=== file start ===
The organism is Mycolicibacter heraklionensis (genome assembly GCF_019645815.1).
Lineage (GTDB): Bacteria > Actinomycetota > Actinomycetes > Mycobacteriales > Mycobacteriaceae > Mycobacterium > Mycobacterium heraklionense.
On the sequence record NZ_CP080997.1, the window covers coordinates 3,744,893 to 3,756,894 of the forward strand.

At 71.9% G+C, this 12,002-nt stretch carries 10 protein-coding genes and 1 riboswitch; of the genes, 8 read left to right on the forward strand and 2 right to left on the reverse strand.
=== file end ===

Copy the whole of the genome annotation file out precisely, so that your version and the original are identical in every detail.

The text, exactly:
The organism is Mycolicibacter heraklionensis (genome assembly GCF_019645815.1).
Lineage (GTDB): Bacteria > Actinomycetota > Actinomycetes > Mycobacteriales > Mycobacteriaceae > Mycobacterium > Mycobacterium heraklionense.
On the sequence record NZ_CP080997.1, the window covers coordinates 3,744,893 to 3,756,894 of the forward strand.

At 71.9% G+C, this 12,002-nt stretch carries 10 protein-coding genes and 1 riboswitch; of the genes, 8 read left to right on the forward strand and 2 right to left on the reverse strand.